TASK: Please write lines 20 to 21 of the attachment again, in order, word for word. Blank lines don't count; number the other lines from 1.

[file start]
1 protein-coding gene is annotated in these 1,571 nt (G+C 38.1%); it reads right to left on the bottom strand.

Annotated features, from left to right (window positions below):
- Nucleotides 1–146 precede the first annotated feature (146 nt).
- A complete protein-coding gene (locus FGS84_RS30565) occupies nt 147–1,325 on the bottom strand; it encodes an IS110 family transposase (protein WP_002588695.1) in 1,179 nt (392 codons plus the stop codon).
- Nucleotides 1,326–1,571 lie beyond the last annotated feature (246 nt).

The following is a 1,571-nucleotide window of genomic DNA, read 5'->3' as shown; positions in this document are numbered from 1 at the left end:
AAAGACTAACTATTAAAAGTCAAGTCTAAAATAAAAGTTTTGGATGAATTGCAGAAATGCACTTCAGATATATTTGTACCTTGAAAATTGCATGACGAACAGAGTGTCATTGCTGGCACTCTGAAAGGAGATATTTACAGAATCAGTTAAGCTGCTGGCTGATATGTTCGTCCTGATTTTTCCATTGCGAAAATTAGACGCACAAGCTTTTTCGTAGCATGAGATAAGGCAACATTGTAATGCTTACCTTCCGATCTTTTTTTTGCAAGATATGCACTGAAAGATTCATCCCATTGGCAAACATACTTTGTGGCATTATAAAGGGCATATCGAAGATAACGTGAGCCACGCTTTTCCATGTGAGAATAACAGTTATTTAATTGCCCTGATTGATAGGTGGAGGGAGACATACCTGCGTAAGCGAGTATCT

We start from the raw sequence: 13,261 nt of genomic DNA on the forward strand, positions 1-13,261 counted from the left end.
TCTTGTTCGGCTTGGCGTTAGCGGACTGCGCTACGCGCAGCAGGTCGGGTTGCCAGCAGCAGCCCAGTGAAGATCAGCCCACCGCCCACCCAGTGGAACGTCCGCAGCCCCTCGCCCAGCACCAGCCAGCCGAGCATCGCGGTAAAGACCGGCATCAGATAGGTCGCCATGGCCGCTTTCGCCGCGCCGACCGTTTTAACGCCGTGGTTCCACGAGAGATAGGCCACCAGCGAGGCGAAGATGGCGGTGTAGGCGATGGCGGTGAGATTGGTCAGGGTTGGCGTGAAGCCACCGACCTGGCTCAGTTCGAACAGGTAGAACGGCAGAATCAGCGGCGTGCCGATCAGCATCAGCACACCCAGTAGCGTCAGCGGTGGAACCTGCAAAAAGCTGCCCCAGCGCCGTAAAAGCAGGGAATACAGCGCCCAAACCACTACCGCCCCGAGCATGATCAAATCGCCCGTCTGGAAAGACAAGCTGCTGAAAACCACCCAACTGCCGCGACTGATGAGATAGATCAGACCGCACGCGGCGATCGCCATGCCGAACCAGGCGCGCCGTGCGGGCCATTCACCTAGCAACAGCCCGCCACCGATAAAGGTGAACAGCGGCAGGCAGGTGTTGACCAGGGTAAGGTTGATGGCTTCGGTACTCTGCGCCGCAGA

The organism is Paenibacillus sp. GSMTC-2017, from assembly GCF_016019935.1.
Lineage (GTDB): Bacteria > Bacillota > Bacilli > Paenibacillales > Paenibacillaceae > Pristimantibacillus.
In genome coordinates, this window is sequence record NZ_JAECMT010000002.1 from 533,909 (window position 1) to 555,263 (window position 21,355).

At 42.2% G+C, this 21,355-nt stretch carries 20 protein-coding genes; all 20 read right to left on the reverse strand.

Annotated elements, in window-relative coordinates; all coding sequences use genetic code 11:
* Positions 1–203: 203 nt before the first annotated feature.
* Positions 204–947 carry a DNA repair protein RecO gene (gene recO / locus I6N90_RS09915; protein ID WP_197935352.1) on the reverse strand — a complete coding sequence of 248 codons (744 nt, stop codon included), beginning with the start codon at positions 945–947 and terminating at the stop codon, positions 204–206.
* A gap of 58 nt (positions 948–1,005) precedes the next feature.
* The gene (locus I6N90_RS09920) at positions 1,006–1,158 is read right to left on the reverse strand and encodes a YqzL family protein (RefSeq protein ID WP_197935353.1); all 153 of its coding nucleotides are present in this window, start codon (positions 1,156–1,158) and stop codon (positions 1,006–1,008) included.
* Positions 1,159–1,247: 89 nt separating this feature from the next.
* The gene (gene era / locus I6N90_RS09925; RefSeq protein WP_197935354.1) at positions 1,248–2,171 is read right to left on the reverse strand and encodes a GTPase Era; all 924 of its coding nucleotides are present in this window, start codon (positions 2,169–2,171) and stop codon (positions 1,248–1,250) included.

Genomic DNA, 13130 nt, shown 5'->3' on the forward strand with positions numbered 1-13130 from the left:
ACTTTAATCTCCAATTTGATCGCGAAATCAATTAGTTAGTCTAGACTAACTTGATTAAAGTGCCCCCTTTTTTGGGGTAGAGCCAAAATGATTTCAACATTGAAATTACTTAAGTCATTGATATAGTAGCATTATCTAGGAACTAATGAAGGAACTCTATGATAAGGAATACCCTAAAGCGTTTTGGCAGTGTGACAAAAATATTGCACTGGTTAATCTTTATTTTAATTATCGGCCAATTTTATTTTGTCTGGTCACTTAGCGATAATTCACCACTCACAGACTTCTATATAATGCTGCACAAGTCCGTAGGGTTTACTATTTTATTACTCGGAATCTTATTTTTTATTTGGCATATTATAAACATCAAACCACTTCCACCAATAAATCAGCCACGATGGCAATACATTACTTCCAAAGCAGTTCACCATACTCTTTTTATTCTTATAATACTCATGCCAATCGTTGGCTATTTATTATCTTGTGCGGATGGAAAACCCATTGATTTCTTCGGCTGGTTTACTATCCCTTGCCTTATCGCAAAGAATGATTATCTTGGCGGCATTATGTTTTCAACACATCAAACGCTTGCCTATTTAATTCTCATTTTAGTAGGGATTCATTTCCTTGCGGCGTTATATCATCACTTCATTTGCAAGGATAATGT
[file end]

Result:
* The gene (gene era / locus I6N90_RS09925; RefSeq protein WP_197935354.1) at positions 1,248–2,171 is read right to left on the reverse strand and encodes a GTPase Era; all 924 of its coding nucleotides are present in this window, start codon (positions 2,169–2,171) and stop codon (positions 1,248–1,250) included.

Genomic DNA, 13130 nt, shown 5'->3' on the forward strand with positions numbered 1-13130 from the left: